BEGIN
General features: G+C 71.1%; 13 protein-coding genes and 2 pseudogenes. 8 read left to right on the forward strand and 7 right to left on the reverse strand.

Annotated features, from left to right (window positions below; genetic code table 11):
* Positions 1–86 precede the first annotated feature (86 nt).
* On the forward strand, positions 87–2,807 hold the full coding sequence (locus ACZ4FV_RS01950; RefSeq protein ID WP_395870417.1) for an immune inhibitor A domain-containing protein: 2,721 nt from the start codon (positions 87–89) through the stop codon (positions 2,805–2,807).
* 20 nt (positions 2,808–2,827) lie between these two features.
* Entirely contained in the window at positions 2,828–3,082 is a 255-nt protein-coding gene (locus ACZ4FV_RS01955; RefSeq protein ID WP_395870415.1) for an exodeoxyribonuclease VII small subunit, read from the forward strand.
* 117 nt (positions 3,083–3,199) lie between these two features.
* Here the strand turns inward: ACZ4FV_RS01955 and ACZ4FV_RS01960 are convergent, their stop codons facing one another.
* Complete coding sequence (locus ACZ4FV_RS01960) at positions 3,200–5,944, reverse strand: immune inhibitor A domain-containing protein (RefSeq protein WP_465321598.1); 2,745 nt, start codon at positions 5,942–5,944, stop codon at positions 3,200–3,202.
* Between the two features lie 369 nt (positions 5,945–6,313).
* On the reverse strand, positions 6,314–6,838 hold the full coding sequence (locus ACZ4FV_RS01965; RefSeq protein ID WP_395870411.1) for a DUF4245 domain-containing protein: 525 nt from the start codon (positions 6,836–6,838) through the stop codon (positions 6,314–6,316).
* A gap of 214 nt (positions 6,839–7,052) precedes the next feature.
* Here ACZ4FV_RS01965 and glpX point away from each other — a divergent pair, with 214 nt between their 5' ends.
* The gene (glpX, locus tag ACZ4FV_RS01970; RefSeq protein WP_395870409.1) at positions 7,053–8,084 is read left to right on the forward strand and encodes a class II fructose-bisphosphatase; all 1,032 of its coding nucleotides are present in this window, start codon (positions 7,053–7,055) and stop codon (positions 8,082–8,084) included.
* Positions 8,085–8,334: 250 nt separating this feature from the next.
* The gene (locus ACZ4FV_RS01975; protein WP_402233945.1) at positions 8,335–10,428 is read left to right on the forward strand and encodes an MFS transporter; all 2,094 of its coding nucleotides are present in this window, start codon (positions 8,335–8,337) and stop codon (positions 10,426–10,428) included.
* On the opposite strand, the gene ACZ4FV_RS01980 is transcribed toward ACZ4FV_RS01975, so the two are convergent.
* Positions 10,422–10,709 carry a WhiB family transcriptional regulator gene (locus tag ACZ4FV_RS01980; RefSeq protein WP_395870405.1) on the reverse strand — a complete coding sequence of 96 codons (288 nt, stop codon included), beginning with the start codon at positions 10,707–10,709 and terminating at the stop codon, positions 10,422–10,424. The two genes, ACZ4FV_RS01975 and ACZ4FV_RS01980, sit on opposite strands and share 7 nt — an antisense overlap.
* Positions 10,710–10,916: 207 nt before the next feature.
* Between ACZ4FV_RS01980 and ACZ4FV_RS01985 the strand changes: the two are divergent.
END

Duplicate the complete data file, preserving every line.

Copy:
General features: G+C 71.1%; 13 protein-coding genes and 2 pseudogenes. 8 read left to right on the forward strand and 7 right to left on the reverse strand.

Annotated features, from left to right (window positions below; genetic code table 11):
* Positions 1–86 precede the first annotated feature (86 nt).
* On the forward strand, positions 87–2,807 hold the full coding sequence (locus ACZ4FV_RS01950; RefSeq protein ID WP_395870417.1) for an immune inhibitor A domain-containing protein: 2,721 nt from the start codon (positions 87–89) through the stop codon (positions 2,805–2,807).
* 20 nt (positions 2,808–2,827) lie between these two features.
* Entirely contained in the window at positions 2,828–3,082 is a 255-nt protein-coding gene (locus ACZ4FV_RS01955; RefSeq protein ID WP_395870415.1) for an exodeoxyribonuclease VII small subunit, read from the forward strand.
* 117 nt (positions 3,083–3,199) lie between these two features.
* Here the strand turns inward: ACZ4FV_RS01955 and ACZ4FV_RS01960 are convergent, their stop codons facing one another.
* Complete coding sequence (locus ACZ4FV_RS01960) at positions 3,200–5,944, reverse strand: immune inhibitor A domain-containing protein (RefSeq protein WP_465321598.1); 2,745 nt, start codon at positions 5,942–5,944, stop codon at positions 3,200–3,202.
* Between the two features lie 369 nt (positions 5,945–6,313).
* On the reverse strand, positions 6,314–6,838 hold the full coding sequence (locus ACZ4FV_RS01965; RefSeq protein ID WP_395870411.1) for a DUF4245 domain-containing protein: 525 nt from the start codon (positions 6,836–6,838) through the stop codon (positions 6,314–6,316).
* A gap of 214 nt (positions 6,839–7,052) precedes the next feature.
* Here ACZ4FV_RS01965 and glpX point away from each other — a divergent pair, with 214 nt between their 5' ends.
* The gene (glpX, locus tag ACZ4FV_RS01970; RefSeq protein WP_395870409.1) at positions 7,053–8,084 is read left to right on the forward strand and encodes a class II fructose-bisphosphatase; all 1,032 of its coding nucleotides are present in this window, start codon (positions 7,053–7,055) and stop codon (positions 8,082–8,084) included.
* Positions 8,085–8,334: 250 nt separating this feature from the next.
* The gene (locus ACZ4FV_RS01975; protein WP_402233945.1) at positions 8,335–10,428 is read left to right on the forward strand and encodes an MFS transporter; all 2,094 of its coding nucleotides are present in this window, start codon (positions 8,335–8,337) and stop codon (positions 10,426–10,428) included.
* On the opposite strand, the gene ACZ4FV_RS01980 is transcribed toward ACZ4FV_RS01975, so the two are convergent.
* Positions 10,422–10,709 carry a WhiB family transcriptional regulator gene (locus tag ACZ4FV_RS01980; RefSeq protein WP_395870405.1) on the reverse strand — a complete coding sequence of 96 codons (288 nt, stop codon included), beginning with the start codon at positions 10,707–10,709 and terminating at the stop codon, positions 10,422–10,424. The two genes, ACZ4FV_RS01975 and ACZ4FV_RS01980, sit on opposite strands and share 7 nt — an antisense overlap.
* Positions 10,710–10,916: 207 nt before the next feature.
* Between ACZ4FV_RS01980 and ACZ4FV_RS01985 the strand changes: the two are divergent.